Wednesday, March 30, 2011

humanizing the quake (niigata)

I have done a lot of train and bus travel in Japan. From the age of ten, I had to shepherd my even younger siblings on and off crowded trains on Friday afternoons to get to the far northern town in which our parents lived, and then back again on Sunday nights to the city where we went to boarding school. I would hold their hands tightly so as not to lose them in the crowd, and anxiously seek an empty seat-- or even an arm rest-- so that at least the youngest wouldn't have to stand for hours.

Later, as a teenager attending high school in Tokyo, I traveled even further and for longer periods of time, often for days and through the night. I dozed sitting up-- or if I was lucky, sprawled out-- on the hard benches of the slow train to Hokkaido, traveling leisurely through all those beautiful prefectures of northeastern Japan that were recently devastated by the quake and tsunami. Or sometimes I traveled in the other direction. Southwest to Kyushu, for example, to take a job I'd been offered for spring break. Or still other directions, and for other reasons.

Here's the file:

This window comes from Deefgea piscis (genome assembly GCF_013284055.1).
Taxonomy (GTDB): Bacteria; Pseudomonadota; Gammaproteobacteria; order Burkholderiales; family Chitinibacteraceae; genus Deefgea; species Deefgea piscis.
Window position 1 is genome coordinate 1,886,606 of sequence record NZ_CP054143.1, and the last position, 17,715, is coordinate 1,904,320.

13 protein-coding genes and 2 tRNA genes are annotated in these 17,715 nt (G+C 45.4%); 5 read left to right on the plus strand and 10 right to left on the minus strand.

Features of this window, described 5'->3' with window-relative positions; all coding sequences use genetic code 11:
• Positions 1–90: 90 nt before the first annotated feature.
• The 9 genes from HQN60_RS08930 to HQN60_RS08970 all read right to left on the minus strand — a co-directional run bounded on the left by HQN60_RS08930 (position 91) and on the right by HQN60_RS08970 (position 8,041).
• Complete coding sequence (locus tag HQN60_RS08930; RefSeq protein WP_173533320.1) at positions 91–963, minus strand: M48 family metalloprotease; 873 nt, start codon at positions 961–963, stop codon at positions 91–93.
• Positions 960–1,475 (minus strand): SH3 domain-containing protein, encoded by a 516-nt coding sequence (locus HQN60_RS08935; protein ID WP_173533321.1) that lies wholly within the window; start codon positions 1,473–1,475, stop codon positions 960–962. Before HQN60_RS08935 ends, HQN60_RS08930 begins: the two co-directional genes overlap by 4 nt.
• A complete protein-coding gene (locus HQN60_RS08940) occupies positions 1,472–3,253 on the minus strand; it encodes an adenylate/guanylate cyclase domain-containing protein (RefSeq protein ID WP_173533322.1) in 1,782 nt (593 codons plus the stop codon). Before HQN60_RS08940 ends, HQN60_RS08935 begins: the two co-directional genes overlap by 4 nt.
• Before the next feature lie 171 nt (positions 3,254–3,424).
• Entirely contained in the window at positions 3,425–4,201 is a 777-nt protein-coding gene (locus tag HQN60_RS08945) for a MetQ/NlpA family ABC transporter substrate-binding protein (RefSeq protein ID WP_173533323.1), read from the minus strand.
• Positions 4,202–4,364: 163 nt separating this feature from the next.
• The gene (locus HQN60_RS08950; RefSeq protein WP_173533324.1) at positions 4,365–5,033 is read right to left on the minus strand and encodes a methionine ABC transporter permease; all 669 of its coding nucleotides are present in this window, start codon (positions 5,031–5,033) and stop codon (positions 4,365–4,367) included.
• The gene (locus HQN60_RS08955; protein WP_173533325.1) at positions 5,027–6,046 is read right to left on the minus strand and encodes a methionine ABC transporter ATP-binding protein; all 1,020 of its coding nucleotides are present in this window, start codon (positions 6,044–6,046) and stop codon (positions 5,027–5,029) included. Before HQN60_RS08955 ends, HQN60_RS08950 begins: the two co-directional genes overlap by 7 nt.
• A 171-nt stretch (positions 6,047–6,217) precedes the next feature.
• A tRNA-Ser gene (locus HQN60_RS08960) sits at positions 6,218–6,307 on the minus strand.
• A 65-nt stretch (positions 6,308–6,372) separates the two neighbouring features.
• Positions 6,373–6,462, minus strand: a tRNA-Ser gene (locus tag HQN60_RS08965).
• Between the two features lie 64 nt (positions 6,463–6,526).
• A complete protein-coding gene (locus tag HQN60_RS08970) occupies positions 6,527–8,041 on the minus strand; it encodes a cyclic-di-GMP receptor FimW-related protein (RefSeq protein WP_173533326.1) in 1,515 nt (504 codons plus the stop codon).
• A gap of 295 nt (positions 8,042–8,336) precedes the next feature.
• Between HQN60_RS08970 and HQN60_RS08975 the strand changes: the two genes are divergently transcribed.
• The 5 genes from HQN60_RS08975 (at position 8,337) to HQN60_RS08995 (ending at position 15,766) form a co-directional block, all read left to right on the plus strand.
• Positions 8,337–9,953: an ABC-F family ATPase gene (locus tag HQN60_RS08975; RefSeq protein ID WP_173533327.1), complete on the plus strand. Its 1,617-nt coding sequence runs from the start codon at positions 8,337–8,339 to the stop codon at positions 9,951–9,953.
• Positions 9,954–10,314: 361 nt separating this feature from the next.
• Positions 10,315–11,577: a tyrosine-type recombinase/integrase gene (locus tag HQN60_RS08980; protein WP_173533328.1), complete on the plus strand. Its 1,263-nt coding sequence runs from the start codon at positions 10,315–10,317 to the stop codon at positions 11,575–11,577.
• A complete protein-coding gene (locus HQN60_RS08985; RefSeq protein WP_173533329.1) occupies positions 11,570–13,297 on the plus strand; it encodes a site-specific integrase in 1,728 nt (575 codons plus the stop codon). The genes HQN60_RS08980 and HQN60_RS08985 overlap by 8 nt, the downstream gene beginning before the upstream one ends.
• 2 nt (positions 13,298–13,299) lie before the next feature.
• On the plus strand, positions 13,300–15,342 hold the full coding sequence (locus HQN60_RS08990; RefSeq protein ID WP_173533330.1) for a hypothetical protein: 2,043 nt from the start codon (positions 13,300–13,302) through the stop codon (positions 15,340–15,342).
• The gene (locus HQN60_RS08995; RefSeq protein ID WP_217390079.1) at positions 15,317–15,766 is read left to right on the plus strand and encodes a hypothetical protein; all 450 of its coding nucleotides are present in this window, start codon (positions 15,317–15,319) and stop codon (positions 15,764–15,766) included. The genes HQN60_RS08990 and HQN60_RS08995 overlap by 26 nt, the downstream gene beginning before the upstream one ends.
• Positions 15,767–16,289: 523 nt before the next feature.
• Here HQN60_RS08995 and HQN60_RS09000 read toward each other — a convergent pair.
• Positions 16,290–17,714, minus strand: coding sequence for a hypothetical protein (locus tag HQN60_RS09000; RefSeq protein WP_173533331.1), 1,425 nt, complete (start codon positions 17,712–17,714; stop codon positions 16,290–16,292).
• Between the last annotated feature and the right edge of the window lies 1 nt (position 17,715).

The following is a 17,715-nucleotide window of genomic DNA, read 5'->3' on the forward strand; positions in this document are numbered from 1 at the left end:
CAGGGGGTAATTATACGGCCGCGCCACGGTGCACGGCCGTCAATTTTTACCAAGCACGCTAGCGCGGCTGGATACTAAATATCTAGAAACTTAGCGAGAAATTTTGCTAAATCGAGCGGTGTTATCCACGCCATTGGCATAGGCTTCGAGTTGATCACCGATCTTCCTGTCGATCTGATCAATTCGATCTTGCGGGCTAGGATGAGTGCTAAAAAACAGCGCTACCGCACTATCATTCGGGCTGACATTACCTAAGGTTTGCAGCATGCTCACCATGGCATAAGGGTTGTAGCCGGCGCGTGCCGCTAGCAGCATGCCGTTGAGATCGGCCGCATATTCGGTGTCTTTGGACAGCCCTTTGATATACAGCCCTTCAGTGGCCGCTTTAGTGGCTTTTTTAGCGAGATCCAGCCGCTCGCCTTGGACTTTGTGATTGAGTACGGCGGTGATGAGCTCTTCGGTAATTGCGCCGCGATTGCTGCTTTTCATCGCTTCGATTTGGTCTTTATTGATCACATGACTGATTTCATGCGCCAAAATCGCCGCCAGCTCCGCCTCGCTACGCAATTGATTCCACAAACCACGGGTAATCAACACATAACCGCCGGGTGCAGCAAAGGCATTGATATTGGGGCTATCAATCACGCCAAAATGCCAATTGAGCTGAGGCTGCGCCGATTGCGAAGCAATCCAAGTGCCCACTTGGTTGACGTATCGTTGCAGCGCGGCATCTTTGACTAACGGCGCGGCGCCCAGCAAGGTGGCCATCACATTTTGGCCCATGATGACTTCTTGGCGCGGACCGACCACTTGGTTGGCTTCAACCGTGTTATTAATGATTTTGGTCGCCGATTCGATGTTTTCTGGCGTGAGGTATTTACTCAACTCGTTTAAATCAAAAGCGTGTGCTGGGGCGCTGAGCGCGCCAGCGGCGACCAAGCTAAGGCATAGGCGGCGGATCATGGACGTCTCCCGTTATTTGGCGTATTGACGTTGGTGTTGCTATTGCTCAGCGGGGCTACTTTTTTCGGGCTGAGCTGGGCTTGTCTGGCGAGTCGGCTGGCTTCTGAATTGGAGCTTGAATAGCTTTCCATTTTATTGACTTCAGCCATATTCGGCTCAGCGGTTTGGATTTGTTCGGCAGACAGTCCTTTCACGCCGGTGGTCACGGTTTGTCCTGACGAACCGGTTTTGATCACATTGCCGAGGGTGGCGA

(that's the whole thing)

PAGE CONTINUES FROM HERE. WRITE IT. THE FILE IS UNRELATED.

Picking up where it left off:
In those days, travelers often shared whatever food they had brought along. Mikans (mandarin oranges) featured prominently in this ritual. Many is the time that the warm generosity of "aunties" and "uncles" saved me (and my siblings) from hunger and self-pity. Which is all background to explain why I lost my heart to a certain poem titled Mikan. It's about Lynda Shoup's experience of traveling in Niigata prefecture. You can link to it here on the Purple Glasses Club. I asked permission to quote it on my etegami.


  1. Your etegamis are always so rich in meaning. I like their deceiptively simple beauty and the depth behind it.

  2. This is lovely, your story is so visual and beautiful. I once took a train through Sendai and a bit north (only for a holiday) but I have a small tiny sense of what it was like, the beauty and I feel so sad for all the destruction. I'd love to hear more of your stories.

  3. What freedom children had then, also responsibility, I am sure those experiences made you the person you are today. What a pity we are so afraid to let our kids have those freedoms and responsibilities nowadays.